Pancreas: Functions and disorders

The pancreas is a gland organ. It is located in the abdomen. It is part of the digestive system and produces insulin and other important enzymes and hormones that help break down foods.

The pancreas has an endocrine function because it releases juices directly into the bloodstream, and it has an exocrine function because it releases juices into ducts.

Enzymes, or digestive juices, are secreted by the pancreas into the small intestine. There, it continues breaking down food that has left the stomach.

The pancreas also produces the hormone insulin and secretes it into the bloodstream, where it regulates the body’s glucose or sugar level. Problems with insulin control can lead to diabetes.

Other possible health problems include pancreatitis and pancreatic cancer.

Fast facts on the pancreas

Here are some key points about the pancreas. More detail is in the main article.

The pancreas is a gland organ with a key role in digestion and glucose control.

Problems related to the pancreas include diabetes and cancer.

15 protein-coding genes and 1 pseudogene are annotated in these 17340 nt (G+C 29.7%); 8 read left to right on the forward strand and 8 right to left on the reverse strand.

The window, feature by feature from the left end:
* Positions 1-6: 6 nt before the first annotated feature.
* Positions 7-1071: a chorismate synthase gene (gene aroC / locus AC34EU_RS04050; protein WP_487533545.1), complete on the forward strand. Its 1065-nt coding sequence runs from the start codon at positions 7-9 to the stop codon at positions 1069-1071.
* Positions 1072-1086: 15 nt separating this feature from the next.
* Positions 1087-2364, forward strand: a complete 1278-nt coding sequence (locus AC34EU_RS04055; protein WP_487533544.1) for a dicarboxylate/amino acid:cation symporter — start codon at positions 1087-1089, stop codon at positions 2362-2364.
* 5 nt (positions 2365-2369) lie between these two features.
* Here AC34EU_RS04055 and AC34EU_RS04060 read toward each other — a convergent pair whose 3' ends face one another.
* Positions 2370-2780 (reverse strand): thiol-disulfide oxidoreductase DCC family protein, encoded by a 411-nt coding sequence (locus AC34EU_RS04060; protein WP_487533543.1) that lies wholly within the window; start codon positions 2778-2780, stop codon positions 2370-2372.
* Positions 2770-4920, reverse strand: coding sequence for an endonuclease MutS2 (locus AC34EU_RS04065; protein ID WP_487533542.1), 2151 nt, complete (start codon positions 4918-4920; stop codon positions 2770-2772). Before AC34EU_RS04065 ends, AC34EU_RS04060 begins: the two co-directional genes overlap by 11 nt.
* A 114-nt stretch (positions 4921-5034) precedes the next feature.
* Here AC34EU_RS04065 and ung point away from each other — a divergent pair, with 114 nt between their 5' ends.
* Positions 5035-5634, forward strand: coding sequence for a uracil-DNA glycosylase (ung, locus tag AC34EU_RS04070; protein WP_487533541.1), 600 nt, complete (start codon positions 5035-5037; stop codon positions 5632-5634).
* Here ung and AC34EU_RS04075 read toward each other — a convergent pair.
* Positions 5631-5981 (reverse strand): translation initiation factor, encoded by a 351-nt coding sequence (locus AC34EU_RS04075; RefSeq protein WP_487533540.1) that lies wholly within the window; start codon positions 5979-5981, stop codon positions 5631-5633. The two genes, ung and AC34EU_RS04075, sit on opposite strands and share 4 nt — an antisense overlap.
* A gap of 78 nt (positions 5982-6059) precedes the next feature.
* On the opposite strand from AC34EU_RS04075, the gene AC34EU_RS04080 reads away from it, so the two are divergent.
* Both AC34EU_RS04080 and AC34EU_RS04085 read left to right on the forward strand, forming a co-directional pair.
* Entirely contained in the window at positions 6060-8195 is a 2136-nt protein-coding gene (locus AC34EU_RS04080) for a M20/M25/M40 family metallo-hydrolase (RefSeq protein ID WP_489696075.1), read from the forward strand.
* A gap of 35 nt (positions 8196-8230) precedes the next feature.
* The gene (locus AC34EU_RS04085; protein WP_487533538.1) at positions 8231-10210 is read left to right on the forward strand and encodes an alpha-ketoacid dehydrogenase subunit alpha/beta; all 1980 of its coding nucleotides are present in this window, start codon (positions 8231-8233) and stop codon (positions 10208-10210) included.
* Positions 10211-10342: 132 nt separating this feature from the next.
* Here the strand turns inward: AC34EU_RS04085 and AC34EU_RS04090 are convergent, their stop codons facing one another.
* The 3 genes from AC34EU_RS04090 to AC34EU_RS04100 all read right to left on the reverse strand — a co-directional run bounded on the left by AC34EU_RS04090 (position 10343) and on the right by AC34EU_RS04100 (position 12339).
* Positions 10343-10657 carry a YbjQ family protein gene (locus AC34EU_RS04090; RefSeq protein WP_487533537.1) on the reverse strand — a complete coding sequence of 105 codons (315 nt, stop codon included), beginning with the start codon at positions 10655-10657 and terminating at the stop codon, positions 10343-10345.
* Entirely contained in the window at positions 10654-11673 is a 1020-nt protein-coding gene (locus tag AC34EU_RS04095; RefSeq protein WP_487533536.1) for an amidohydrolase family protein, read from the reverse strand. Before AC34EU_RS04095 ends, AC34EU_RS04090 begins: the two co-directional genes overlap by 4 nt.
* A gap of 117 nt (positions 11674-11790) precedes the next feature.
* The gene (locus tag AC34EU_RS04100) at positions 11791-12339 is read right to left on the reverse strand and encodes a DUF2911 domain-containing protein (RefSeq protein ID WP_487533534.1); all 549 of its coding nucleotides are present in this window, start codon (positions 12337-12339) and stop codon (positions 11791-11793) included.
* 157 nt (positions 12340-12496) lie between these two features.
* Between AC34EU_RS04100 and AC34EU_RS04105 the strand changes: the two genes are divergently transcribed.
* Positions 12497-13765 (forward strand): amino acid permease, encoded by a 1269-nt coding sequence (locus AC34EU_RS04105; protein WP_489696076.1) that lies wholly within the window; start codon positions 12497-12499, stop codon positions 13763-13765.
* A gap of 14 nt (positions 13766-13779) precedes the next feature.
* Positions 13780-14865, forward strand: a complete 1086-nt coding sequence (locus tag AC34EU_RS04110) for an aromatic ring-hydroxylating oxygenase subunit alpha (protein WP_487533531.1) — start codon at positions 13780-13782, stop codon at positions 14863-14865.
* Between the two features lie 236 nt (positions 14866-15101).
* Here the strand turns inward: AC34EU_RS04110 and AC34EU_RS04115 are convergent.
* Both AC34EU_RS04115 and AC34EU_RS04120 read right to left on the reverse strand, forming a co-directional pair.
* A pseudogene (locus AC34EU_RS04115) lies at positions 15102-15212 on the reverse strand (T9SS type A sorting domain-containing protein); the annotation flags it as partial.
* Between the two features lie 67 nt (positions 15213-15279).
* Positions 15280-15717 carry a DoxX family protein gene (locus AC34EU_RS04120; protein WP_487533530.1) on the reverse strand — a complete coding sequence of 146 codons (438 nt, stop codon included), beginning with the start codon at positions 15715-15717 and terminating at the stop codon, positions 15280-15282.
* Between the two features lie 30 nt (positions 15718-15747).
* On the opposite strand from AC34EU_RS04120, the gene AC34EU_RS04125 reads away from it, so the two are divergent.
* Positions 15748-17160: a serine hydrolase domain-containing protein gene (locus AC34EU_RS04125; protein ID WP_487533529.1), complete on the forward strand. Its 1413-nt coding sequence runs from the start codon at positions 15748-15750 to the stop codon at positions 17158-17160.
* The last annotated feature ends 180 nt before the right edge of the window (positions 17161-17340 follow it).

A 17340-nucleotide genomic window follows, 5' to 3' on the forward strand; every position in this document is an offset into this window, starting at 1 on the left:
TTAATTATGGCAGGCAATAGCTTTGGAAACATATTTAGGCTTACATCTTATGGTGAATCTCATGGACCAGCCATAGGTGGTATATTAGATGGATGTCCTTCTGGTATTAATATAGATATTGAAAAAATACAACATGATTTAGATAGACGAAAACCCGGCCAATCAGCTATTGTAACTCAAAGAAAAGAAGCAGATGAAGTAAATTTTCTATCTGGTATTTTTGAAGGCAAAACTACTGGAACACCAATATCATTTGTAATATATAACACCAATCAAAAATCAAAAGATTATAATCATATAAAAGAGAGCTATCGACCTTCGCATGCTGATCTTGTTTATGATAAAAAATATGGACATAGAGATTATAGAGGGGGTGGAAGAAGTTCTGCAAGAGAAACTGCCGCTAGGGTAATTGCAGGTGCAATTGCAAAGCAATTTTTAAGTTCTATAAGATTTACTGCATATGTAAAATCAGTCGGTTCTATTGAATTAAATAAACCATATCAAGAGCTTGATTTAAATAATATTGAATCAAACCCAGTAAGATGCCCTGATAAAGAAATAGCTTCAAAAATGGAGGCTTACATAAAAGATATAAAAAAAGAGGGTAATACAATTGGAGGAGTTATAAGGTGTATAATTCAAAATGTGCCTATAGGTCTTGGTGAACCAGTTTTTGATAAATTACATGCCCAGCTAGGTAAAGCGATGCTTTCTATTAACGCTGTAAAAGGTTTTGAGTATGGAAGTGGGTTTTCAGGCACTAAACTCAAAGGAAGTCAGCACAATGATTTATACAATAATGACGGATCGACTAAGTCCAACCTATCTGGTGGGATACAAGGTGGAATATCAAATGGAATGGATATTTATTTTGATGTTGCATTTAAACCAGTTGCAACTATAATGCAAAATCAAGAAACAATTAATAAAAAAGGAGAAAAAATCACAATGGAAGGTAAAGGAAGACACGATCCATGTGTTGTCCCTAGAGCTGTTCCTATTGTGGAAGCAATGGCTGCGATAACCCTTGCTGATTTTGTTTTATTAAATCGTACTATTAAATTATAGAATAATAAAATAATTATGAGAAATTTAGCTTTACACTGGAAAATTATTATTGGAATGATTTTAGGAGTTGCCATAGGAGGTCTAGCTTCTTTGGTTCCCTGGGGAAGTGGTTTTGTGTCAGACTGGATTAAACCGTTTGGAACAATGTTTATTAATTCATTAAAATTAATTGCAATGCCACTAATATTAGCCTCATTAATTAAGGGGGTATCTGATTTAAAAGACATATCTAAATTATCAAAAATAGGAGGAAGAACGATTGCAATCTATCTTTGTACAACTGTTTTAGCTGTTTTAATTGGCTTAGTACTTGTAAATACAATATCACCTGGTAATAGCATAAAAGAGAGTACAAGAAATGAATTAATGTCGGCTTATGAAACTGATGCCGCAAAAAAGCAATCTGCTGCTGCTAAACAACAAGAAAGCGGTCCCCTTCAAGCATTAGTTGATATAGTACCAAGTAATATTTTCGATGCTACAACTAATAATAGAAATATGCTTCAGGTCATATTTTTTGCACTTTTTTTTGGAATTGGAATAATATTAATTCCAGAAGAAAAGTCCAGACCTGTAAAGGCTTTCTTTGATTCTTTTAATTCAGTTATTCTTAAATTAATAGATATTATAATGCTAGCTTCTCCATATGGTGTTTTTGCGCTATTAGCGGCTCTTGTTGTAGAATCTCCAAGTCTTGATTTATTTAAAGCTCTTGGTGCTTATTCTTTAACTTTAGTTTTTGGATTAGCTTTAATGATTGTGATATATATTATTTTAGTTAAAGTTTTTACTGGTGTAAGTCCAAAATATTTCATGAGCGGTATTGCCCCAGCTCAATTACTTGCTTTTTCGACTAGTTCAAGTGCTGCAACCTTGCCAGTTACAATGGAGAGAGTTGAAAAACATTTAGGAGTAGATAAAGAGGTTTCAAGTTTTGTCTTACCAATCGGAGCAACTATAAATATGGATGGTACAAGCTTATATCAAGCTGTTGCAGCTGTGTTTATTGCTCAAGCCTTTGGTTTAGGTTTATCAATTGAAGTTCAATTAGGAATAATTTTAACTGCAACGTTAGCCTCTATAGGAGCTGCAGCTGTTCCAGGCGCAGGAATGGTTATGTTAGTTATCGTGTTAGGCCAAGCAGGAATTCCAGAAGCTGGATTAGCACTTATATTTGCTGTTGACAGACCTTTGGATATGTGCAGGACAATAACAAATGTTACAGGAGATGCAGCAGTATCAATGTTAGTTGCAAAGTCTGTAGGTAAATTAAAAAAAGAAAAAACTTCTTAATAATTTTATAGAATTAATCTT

A healthful diet can contribute to maintaining a healthy pancreas.


The pancreas is located in the abdomen and plays an important role in digestion.

The pancreas is an organ 6 to 8 inches long. It extends horizontally across the abdomen.

The largest part lays on the right side of the abdomen where the stomach attaches to the first part of the small intestine, the duodenum.

At this point, the partially digested food passes from the stomach into the small intestine, and it mixes with the secretions from the pancreas.

The narrow part of the pancreas extends to the left side of the abdomen next to the spleen.

A duct runs the length of the pancreas, and it is joined by several small branches from the glandular tissue. The end of this duct is connected to a similar duct that comes from the liver, which delivers bile to the duodenum.

Around 95 percent of the pancreas is exocrine tissue. It produces pancreatic enzymes to aid digestion. A healthy pancreas makes about 2.2 pints (1 liter) of these enzymes every day.

The remaining 5 percent comprises hundreds of thousands of endocrine cells known as islets of Langerhans. These grape-like cell clusters produce important hormones that regulate pancreatic secretions and control blood sugar.

A flareup in pancreatitis can cause abdominal pain.

Pancreatitis refers to an acute or chronic inflammation of the pancreas. It can lead to secondary diabetes.

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